Joyful was built in 2014 as a traditional 16’ Whitehall rowing boat (circa 1820). She is lap-staked, planked with Port Orford cedar on yellow oak frames and is fastened with over 900 copper rivets. Her stem and keel are made of oak and her transom, seats and rails our teak. Her topsides are painted white and the interior is varnished. “Be Joyful in hope, patient in affliction and faithful in prayer.” Romans 12:12
LOA: 15’ 10”, Beam: 4’4”, Draft 11”, Displacement: 230lbs.
Owner: Bull Dunlap
Make UNKNOWN, KENSINGTON ENGLAND
Owner VICTORIA FASH
Model VICTORIAN ENGLISH GENTLEMEN’S LAUNCH
City NEWPORT BEACH
In her day, Humble was considered the most beautiful yacht on the Thames River.
She hosted many distinguished guests, including English and European Royalty. In fact, she was so popular that the Prince of Wales commandeered her for a grand European tour in the early 1900s. Celebrating over 100 years of history, Humble is an English “Victorian Gentleman’s Launch”. Built in Kensington England, circa 1902, Humble is believed to be the largest surviving electric boat of her era. Her 52-foot hull is built of mahogany on an oak frame. She is powered electrically, by a Nelco 3KW electric motor, with a bank of 24 batteries.
Humble did her patriotic duty for Great Britain. During World War II, she served as a “fire boat” at the London docks, where her job was to put out warehouse fires caused by the many bombs falling on London. Named “Abel 1”, she was fitted with a diesel engine and steam driven pump, to produce high jets of water – – which put out the Blitz fires and saved lives.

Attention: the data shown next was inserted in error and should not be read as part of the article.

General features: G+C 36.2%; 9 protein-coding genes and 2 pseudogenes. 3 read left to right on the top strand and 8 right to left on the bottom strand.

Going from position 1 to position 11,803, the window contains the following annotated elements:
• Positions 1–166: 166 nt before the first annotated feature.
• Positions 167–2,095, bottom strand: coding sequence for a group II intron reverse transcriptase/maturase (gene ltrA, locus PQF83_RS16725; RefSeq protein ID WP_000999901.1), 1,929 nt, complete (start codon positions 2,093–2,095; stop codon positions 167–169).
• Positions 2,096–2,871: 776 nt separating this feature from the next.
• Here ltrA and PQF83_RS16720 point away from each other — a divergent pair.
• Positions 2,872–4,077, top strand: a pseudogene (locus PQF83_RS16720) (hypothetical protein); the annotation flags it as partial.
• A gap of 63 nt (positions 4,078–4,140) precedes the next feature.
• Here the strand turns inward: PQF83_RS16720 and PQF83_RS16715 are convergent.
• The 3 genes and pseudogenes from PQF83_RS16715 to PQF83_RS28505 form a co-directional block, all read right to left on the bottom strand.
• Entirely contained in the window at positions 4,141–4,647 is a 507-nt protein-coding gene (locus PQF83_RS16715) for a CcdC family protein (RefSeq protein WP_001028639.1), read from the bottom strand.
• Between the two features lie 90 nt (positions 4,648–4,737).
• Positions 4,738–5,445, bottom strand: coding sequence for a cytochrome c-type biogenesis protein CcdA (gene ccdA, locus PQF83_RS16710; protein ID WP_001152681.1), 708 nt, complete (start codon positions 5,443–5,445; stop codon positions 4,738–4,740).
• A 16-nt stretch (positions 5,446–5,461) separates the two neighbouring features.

In 1950, she became a popular feature in the Windsor section of the Thames. The Golding brothers of Windsor converted her to carry passengers. They renamed her Humble in 1960, after their grandmother, who was known as “Humble by nature, Humble by name”.
Humble has undergone many restorations in the last 100 years. Yet her beautiful features, including a lovely raked bow, and the very graceful counterstern, remain constant. The saloon was added in 1981 designed after a boat in the English National Maritime Museum. One of the most famous boat builders on the Thames River, Peter Freebody, did this major restoration. Later, in 1989, his student, Rupert Latham, re-converted her to run under electric propulsion.
By year 2002, she had become a floating wreck. Derelict, prevented from sinking only by the straps of a crane, she was in a bad state of disrepair. However, her beautiful lines convinced a new owner to restore her to her former glory. Mark Stanley, of Stanley and Thomas, one of the top two boat builders currently working on the Thames, did a full restoration, including extensive hull and keel work.
Subsequently she was lovingly maintained by the best boat builder on the river, Colin Henwood for many years, who replaced several rotten planks in her hull, added a number of improvements in her powering, and three times sanded her down to wood and redid her entire stunning varnishing work.
Her owner repatriated to America in 2012, and simply did not have the heart to part with this treasure of a boat. So Humble made the journey across the Atlantic, and is now in Newport Beach to grace our harbor with her beautiful presence. She is a piece of living history.